REVIEW: Away From Home, Upstairs At The Arts ✭✭✭✭✭

Rob Ward in Away From Home

Sixty five minute one man shows seem to be de rigeur at the moment, as for the second night running I find myself sitting in a theatre watching an actor giving 110% to a character or in this case a dozen characters selling his soul to the audience.

Tonight, the show in question is Away From Home, co-written and performed by Rob Ward. Making a return to London after playing numerous venues across the UK and after one last performance in London (tomorrow – Sun 8 Feb 2015) it’s headed to the Auckland Arts Festival.

Away From Home’s press materials talk about it tackling homophobia in football and that’s partly it. At its heart though is the story of Kyle, a young guy who is a gay escort. When called out to a job, Kyle is confronted with a premier class footballer as his client, and he’s not just any footballer but the a player from one of the clubs he reviles “the scum”.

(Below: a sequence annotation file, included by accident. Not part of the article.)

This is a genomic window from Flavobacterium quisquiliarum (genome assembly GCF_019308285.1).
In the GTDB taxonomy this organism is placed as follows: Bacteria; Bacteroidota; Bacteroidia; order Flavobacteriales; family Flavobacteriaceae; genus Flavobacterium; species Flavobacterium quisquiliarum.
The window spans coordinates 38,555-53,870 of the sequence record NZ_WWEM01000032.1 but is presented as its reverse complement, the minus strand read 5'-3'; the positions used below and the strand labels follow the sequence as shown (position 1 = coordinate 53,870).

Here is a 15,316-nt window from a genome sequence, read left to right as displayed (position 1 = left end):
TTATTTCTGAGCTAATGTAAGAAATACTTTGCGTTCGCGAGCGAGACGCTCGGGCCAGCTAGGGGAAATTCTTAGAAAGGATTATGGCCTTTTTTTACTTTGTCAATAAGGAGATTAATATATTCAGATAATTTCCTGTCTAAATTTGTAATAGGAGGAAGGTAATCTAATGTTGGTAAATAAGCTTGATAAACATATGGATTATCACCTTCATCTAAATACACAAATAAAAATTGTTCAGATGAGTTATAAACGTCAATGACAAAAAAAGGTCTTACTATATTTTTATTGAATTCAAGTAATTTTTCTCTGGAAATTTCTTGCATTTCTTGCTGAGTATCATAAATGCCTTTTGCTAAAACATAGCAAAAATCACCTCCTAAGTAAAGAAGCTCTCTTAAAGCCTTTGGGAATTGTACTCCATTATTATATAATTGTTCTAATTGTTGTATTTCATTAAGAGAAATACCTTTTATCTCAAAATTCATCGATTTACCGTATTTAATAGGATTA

It doesn’t take long to realise that Kyle is an incredibly angry young man, he’s gobby and prone to flying off the handle. With a facade of cocky bravado, as an audience it’s easy to see that he’s putting on one hell of a front to get by. Kyle has family problems (they aren’t that accepting) and mates who he daren’t tell about his side job. There’s no doubt he’s a ticking time bomb.

When the job with the footballer develops, it’s a path to self-destruction as the footballer’s fear of being outed take over.

It’s an incredible performance from Ward. It’s no easy feat to pull off a one man show as one character, let alone to be holding three and four way conversations in character using different accents and characterisations. Add  having co-written and co-produced the piece too and you realise the talent at play here. Ward keeps up what can only be described as a frentic pace from start to finish pausing only at odd moments to let the audience in to his inner soul.There’s never a boring moment.

The staging of Away From Home is incredibly simple, minimal props and set pieces create varying locations and a major incident in the second half of the play (no spoilers sorry) is creatively handled and well staged.  Co-writer Martin Jameson and Ward have developed well thought out characters in realistic scenarios throughout.

Rob Ward is a young actor to watch. I’m looking forward to seeing what he comes up with next. I somehow thing he’s got a way to go with this production yet though.

You have one more chance to catch Away From Home in London. Don’t miss it!

Bookings 020 78368463 or

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